According to Palestinian writer Edward Said, that was a unilateral letter from a European power on the fate of a non-European territory that did not belong to them, offered to a foreign group in complete disregard of both the presence and the wishes of the indigenous Arab majority who resided in it. The British Empire made the promise that it could, quite literally, turn that territory into a homeland for the so-called “Jewish people”.
Until the Balfour Declaration was made public, Palestine was home to more than 700,000 Palestinians and 60,000 Jews. It was a land whose natives, mostly Sunni Muslims, spoke Arabic, and lived with a minority of Christians, Druze, Shia Muslims and Jews. Even after the invading Zionist colonies spread across Palestinian lands, the Palestinian people continued to live and resist in the region.
In the book, The invention of the Jewish people – from the Holy Land to Homeland) (2014), Shlomo Sand analyzes the solution presented by the British to the Zionists, and points out that a precedent had been created – not necessarily the Zionist possession of Palestine, but the right of the Jews to a territory of their own.
The Zionists wanted the land of Palestine, but they didn’t want its population. They knew from the beginning that the Palestinian population, not the Jewish one, would not accept being expelled. They knew that the main obstacle to the definitive conquest of such land was the local Arab population. On the eve of the Zionist colonisation, the Palestinian population was not predominantly Jewish, but overwhelmingly Muslim and Christian. Cities like Jenin, Nablus and Ramallah had 100 per cent Palestinian populations. The city with the largest population of Jews was Yafa, now Tel Aviv, with 29 per cent of the local total.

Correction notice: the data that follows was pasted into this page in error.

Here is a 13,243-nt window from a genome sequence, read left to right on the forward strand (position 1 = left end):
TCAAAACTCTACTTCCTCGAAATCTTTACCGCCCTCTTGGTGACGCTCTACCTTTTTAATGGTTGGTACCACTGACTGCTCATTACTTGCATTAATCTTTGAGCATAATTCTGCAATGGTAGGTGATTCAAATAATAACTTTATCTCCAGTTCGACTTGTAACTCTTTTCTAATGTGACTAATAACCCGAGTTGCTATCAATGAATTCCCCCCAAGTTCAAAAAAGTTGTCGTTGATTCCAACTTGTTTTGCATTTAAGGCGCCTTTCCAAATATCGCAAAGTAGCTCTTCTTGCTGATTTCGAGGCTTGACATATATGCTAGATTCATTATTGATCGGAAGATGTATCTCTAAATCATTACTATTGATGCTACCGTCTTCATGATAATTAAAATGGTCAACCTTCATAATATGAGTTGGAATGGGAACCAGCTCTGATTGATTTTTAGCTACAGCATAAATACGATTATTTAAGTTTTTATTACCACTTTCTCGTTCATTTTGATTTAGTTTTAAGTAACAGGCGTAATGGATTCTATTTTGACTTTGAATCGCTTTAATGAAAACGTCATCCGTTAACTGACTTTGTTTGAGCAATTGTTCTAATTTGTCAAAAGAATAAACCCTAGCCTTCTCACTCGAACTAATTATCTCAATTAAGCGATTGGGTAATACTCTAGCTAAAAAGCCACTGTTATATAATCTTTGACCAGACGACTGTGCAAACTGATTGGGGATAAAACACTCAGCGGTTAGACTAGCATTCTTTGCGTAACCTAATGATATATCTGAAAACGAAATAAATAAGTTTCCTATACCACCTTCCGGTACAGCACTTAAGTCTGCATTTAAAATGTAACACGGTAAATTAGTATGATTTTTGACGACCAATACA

The Balfour Declaration not only failed to consider the collective interests of the local inhabitants of Palestine, but it also represented an action with tragic consequences. Undoubtedly, it was the forerunner of the United Nations (UN) General Assembly Resolution 181 presided over by Oswaldo Aranha. In November 1947, he decided on the Sharing Plan, dividing secular Palestine into two states: a Jewish one, which adopted the name of “Israel”, and a Palestinian one, which has not materialised until today.
After 104 years since the British laid the “ground stone” for the Palestinian holocaust, the Palestinian resistance forces and the international solidarity movement continue to fight against the Zionist colonial project and against the Jewish supremacy of “Israel”, which occupies Palestine and subjects its people to the horrors of war, colonisation and displacement. The roots of the conflict in Palestine are fundamentally political, and Palestinians are fighting for freedom and self-determination. Palestinians will continue their resistance struggle, as they are in line with the UN Charter and international law, which guarantee them the legitimate right of defence, by all means.
The views expressed in this article belong to the author and do not necessarily reflect the editorial policy of Middle East Monitor or Informed Comment.